Ask Your Preacher

Ask Your Preacher


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A Balanced Life

Friday, December 25, 2020
     My boyfriend and I started off the wrong way by living together before marriage.  We have taken that back a hundred fold, and we no longer live together.  However, after a year of living apart, it is extremely hard now!  We are struggling very badly right now.  He says I am not on the same spiritual level as him… though I am a believer in Jesus and the Word!  I am not, however, focused nearly as much as him in the Word.  He said he will not be unequally yoked again.  Because we argue still about me wanting him to spend more time with me and the kids, I am pulling him away from constantly being in the Word.  Am I supposed to forget life because he says there is nothing else to talk about?  Is it all about God, and we are only supposed to talk about Him?  Am I not supposed to talk about our future as a married couple or what our wedding will entail?  Now, because I am not 120% focused on just God, we are unequally yoked.  Is that true?  Am I wrong because I still desire to live life and talk about baseball and what the kids did at school and everything that life involves?  Am I really supposed to be so focused on God I forget all that is around me?  And if I am supposed to... how do I?  I love God, and I am so grateful for Jesus, and I study and learn more everyday.  I am very confused.  Are my boyfriend and I unequally yoked to the point that we should not be together any more?


Dear Confused,

First of all, good for you for making changes in your lives and no longer living together before marriage.  You did the right thing, and though it is hard, remember how pleased God is with your choice (Lk 15:7)!

Now let’s deal with the “unequally yoked” issue.  The verse that talks about being unequally yoked is 2 Cor 6:14, and it is dealing with a believer being connected to an unbeliever – from what you have said, that is not your situation.  A ‘yoke’ is a ‘harness used to tie oxen together, so that they can pull a plow or cart’.  When God tells us not to be “unequally yoked” to an unbeliever, He is warning us not to put ourselves in a position where we are committed and tied to someone who doesn’t share our values.  The most poignant example of this is marriage.  If two oxen are yoked but they are pulling in opposite directions – disastrous things happen.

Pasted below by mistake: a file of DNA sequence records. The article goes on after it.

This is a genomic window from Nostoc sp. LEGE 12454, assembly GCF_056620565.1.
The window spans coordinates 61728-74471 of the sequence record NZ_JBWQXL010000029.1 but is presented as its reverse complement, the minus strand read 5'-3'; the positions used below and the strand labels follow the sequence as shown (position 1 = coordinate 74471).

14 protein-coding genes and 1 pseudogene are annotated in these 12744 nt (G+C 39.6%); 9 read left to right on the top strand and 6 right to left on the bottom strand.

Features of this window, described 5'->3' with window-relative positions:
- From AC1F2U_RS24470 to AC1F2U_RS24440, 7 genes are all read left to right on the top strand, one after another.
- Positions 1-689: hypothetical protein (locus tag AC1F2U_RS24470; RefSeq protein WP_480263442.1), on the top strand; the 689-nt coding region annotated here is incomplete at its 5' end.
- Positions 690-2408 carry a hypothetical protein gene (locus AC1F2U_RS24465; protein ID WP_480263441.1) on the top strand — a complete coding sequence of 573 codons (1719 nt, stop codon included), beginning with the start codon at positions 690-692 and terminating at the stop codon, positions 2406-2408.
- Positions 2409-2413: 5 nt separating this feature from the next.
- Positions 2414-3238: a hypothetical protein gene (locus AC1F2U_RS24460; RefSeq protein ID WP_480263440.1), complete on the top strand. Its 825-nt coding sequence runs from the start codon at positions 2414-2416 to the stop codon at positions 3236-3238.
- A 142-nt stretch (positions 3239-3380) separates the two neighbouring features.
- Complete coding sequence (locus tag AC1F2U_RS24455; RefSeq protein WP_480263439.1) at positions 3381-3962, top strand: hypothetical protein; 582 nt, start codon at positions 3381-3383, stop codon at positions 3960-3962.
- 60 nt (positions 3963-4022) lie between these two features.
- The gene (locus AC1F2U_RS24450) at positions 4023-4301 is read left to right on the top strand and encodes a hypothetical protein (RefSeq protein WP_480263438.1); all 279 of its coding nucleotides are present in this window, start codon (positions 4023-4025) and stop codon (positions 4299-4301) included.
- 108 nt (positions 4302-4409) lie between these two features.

In your case, you both care about the Lord, but he seems convinced that caring about the Lord means that you neglect all other things.  God tells us the opposite.  If you two eventually get married, God says that married people must divide their time between caring for the Lord’s work and caring for each other’s needs and future (1 Cor 7:32-34).  This is a concept that your boyfriend isn’t grasping.  Show him 1 Cor 7:32-34, and then see what He says about “dividing” his time.

Between Friends

Thursday, December 24, 2020
     What does you do when you have friends that drink and you are not much of a drinker?  I don’t want to hurt anyone’s feelings.  My husband and I are not big drinkers, just maybe one every so often, but we met some friends while riding bikes, and they do.  What do we do?

Trying Not To Wine

Dear Trying Not To Wine,

Pr. 20:1 says, “Wine is a mocker, strong drink a brawler, and whoever is led astray by it is not wise.”  Alcohol has caused more problems, deaths, sin, etc. than could ever be fathomed by the mind of man.  1 Cor 15:33 says that we should be very careful with the company we keep because bad company can corrupt good morals.  The best thing you can do is make your stand on this issue in a kind way and make it clear that drinking isn’t going to be part of your lifestyle.  If these friends are real friends, they will respect your views, and at the least, not do it around you or push you to do it.  If they can’t respect that… they probably aren’t real friends.